• Six 32-bit samples make up a 192-bit frame which is encoded as a 224-bit codeword. (Eventually, codewords have length 588 bits!)

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Encoding the numbers l.jpg
Encoding – The numbers

  • The codewords from the first code are interleaved into a virtually infinite array of 28 rows of symbols over GF(256).

  • We pull out 8 binary columns (one symbol) to obtain a 28x8=224-bit frame which is then encoded using another Reed-Solomon code to obtain a codeword of length 256 bits.

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Interleaving to disperse errors l.jpg
Interleaving to disperse errors

  • Codewords of first code are stacked like bricks

  • 28 rows of vectors over GF(256)

  • Extract columns and re-encode using second Reed-Solomon code

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Splitting odd and even bits l.jpg
Splitting Odd and Even Bits

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Back to the pits l.jpg
Back to the Pits

  • Each pit is 0.5 microns wide…

  • and 0.83 to 3.56 microns long.

  • Tracks are separated by 1.6 microns of “land”

  • Not all 01-sequences can be recorded

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Efm eight to fourteen modulation l.jpg
EFM: Eight-to-Fourteen Modulation

  • This encoding scheme can only store sequences where each consecutive pair of ones is separated by at least 2 and at most 10 zeros

  • This is achieved by a mapping F  F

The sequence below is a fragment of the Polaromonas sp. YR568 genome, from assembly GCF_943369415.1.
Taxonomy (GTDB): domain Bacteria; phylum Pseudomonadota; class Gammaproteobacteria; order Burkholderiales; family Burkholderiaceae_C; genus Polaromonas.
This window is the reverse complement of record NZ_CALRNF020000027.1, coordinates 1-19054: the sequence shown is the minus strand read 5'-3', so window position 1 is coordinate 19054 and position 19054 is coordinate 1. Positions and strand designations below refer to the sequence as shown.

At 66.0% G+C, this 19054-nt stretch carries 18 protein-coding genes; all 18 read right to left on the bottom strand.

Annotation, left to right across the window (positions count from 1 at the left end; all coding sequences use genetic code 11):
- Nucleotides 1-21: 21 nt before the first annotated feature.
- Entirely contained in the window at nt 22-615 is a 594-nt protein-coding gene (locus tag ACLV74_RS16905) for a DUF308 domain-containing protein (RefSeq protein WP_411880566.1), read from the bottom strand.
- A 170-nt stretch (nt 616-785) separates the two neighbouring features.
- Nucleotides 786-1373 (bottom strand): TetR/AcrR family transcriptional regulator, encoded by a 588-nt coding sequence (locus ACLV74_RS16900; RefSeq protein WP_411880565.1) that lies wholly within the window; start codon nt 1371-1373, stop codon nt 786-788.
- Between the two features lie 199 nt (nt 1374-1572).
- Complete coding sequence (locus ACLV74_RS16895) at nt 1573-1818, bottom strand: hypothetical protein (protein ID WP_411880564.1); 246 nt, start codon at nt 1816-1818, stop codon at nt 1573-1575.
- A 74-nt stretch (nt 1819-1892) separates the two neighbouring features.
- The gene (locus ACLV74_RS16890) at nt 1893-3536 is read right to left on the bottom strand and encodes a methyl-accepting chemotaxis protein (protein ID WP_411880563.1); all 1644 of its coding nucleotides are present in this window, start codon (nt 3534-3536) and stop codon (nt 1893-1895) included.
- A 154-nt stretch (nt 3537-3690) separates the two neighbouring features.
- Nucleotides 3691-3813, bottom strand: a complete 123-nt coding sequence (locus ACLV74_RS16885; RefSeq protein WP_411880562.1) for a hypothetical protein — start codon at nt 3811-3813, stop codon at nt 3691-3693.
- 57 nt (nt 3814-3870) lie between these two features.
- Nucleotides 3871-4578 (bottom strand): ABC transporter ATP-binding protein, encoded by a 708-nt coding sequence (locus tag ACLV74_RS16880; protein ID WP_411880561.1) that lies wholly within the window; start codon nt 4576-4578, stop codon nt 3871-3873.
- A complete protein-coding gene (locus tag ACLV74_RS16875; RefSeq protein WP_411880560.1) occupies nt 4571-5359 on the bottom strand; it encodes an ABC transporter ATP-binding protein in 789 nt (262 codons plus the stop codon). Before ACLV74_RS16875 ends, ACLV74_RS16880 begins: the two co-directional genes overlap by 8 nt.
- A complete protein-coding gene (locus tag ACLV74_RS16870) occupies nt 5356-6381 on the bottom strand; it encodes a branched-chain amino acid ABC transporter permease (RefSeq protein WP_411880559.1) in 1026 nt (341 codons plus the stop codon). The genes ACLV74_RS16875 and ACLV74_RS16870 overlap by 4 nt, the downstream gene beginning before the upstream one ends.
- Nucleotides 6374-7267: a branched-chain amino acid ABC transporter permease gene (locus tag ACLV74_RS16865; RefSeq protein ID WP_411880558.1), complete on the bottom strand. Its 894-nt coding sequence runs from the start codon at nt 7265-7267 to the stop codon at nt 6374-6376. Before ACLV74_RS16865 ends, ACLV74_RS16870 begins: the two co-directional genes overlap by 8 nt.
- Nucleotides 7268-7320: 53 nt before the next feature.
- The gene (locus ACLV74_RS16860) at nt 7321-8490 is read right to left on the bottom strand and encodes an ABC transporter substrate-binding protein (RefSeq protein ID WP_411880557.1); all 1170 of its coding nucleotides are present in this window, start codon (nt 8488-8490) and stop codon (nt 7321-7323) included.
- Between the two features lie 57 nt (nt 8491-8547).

which is given by a lookup table.

8

14

2

2

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Further processing l.jpg
Further Processing

  • Three more ‘merge bits’ are added to each of these 14

  • So 256+8=264=33x8 bits, carrying six samples, or 192 information bits, gets encoded as 588 channel bits on the disk

  • This represents 0.000136 seconds of music

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What actually goes on the disc l.jpg
What actually goes on the disc?

  • We must do this 7,350 times per second

  • So CD player reads 4,321,800 bits per second of music produced

  • To get 74 minutes of music, we must store

    74x60x4321800 = 19,188,792,000

    bits of data on the compact disc!

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When in doubt erase l.jpg
When in doubt, erase

  • Inner code has minimum distance 5 (over GF(256))

  • Rather than correct two-symbol errors, the CD just erases the entire received vector.

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So how good is it l.jpg
So…how good is it?

  • The two Reed-Solomon codes team up to correct ‘burst’ errors of up to 4000 consecutive data bits (2.5 mm scratch on disc)

  • If signal at time t cannot be recovered, interpolate

  • With smart data distribution, this allows for recovery from burst errors of up to 12,000 data bits (7.5 mm track length on disc)

  • If all else fails, mute, giving 0.00028 sec of silence.

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Other applications l.jpg

Space communications (Mariner,Voyager,etc.)

DVD, CD-R, CD-ROM

Cell phones, internet packets

Memory: chips, hard drives, USB sticks

RAID disk arrays

Quantum computing

Other Applications

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The last slide l.jpg
The Last Slide

Thank You All!